# Electric Potential

1. Feb 6, 2007

### thepassenger48

1. The problem statement, all variables and given/known data
An electric field is given by E = 2xî - 3y²j N/C. Find the change in potential from the position RA = î - 2j M to RB = 2î + j +3k m.

2. Relevant equations
∆V = VA - VB = - ∫ E • ds (definite integral from A to B)
Or in a uniform field, simply:
∆V = VA - VB = ±Ed

3. The attempt at a solution
I know from the solutions manual that the answer is +6 Volts.

I began by finding ∆R = RB - RA = i + 3j + 3k m.
That can easily be converted into ∆R = √19 right?

My problem comes in when I have to deal with E = 2xî - 3y²j N/C.... what do I do with the square on the y?

Thank you once again.

2. Feb 7, 2007

### cepheid

Staff Emeritus
Have you had much experience with line integrals? Oh well...let me address specific aspects of your solution attempt first:

Not exactly. Be careful! $\mathbf{r_A}$ and $\mathbf{r_B}$ are vectors! So you were correct in stating that:

$$\mathbf{\Delta r } = \mathbf{r_B - r_A} = \mathbf{\hat{i}} + 3\mathbf{\hat{j}} + 3\mathbf{\hat{k}}$$.

But it doesn't make sense to say that $\mathbf{\Delta r } = \sqrt{19}$, because you're equating a vector to a scalar! Really, what you calculated was the magnitude of $\mathbf{\Delta r }$:

$$|\mathbf{\Delta r}| = \sqrt{19}$$

Unfortunately, I don't think that this is going to be of much use to you in solving the problem! I wouldn't start with calculating the difference between the two vectors, because to calculate the potential difference, you need to calculate the line integral of the electric field over some path between $\mathbf{r_A}$ and $\mathbf{r_B}$. You correctly wrote:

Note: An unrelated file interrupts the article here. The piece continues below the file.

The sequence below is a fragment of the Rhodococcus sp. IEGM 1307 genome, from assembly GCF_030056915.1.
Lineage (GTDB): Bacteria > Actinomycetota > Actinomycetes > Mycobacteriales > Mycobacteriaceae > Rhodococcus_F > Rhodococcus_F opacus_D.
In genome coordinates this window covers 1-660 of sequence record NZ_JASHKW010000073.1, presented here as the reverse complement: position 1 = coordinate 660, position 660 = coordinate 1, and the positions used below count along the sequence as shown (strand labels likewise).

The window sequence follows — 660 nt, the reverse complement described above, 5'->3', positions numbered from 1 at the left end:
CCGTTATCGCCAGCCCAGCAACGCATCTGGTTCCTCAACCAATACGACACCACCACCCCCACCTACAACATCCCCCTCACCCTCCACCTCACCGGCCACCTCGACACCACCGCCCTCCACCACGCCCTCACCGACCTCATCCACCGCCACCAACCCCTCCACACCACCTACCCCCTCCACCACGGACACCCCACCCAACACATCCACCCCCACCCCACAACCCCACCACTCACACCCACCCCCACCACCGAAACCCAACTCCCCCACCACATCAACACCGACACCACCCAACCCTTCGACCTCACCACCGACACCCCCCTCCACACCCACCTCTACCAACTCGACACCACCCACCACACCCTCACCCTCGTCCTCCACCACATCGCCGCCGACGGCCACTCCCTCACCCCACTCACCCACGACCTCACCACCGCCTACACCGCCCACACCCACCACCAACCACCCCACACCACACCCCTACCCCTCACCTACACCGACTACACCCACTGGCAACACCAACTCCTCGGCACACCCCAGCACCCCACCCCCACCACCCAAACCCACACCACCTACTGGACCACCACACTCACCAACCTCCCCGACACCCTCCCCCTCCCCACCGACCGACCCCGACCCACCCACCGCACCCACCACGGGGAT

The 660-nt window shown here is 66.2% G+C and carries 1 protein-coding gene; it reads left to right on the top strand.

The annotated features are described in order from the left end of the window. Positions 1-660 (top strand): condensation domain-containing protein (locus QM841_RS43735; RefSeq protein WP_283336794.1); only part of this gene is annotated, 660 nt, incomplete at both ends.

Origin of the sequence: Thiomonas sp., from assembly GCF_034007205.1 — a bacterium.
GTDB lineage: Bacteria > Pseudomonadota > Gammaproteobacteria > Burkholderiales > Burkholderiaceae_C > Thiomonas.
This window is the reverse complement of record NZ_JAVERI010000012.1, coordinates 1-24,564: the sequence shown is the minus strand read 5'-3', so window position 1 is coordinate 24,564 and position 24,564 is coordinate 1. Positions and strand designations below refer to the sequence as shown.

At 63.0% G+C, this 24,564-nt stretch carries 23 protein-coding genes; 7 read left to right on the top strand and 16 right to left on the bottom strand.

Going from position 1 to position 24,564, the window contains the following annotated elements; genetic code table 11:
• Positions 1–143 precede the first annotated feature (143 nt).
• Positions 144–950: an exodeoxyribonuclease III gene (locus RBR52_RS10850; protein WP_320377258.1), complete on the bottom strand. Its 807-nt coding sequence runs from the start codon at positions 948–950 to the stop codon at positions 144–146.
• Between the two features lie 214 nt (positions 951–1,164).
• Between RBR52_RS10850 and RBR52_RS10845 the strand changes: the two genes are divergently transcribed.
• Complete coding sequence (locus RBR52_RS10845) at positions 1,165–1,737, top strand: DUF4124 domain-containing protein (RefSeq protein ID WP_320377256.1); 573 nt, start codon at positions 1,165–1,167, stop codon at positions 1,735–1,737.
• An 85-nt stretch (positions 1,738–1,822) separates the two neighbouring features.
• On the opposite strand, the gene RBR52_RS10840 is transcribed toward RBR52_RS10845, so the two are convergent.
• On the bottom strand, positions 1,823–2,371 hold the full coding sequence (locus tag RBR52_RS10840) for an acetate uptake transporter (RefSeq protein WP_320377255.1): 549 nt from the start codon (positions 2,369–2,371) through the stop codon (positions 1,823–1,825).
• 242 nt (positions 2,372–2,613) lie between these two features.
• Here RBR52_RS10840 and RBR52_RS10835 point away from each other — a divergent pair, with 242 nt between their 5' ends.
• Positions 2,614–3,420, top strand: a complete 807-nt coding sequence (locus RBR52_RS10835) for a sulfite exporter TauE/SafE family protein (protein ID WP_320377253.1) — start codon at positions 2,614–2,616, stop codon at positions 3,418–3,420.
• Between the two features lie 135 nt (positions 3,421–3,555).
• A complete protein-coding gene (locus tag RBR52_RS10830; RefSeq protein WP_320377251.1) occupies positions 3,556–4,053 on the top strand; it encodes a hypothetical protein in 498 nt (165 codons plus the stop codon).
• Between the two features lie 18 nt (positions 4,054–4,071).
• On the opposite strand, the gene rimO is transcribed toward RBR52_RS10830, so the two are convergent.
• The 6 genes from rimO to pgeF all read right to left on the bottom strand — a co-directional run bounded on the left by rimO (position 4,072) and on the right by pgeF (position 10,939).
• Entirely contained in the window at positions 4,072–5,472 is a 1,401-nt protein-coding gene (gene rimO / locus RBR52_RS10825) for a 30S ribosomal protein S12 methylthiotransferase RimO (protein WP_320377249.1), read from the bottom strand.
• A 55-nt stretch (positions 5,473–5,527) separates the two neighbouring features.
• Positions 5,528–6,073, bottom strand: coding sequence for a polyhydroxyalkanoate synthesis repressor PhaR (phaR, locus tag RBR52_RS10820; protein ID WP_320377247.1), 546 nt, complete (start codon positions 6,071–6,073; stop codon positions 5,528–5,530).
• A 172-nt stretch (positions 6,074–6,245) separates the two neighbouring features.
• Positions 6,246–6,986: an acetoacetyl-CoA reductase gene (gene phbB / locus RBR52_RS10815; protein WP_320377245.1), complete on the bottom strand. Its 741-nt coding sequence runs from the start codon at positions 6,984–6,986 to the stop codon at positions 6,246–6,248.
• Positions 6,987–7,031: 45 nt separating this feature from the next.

$$\Delta V = V(\mathbf{r_B}) - V(\mathbf{r_A}) = - \int_{\mathbf{r_A}}^{\mathbf{r_B}}{\mathbf{E} \cdot d\mathbf{l}}$$

But then...

...this indicates you're stuck. But if you haven't calculated too many line integrals or taken vector calculus, don't despair. There is a half-assed, "physics" way to interpret it :rofl:

Think of $d\mathbf{l}$ as an infinitesimal vector that points "along" the direction of the path at any point on the path. Then:

$$d\mathbf{l} = dx\mathbf{\hat{i}} + dy\mathbf{\hat{j}} + dz\mathbf{\hat{k}}$$

Therefore, you can calculate:

$$\mathbf{E} \cdot d\mathbf{l} = (2x\mathbf{\hat{i}} - 3y^2 \mathbf{\hat{j}}) \cdot (dx\mathbf{\hat{i}} + dy\mathbf{\hat{j}} + dz\mathbf{\hat{k}} ) = ?$$

your integral will turn into two integrals, one wrt x and the other wrt y, and you're off to the races.

3. Feb 7, 2007

### cepheid

Staff Emeritus
Uh, looking at the question again, I think I made the further assumption that since the E-field is a conservative vector field, then the answer is path independent, so you can simply use your starting and ending x & y points as limits of integration for each integral (i.e., take the straight line path).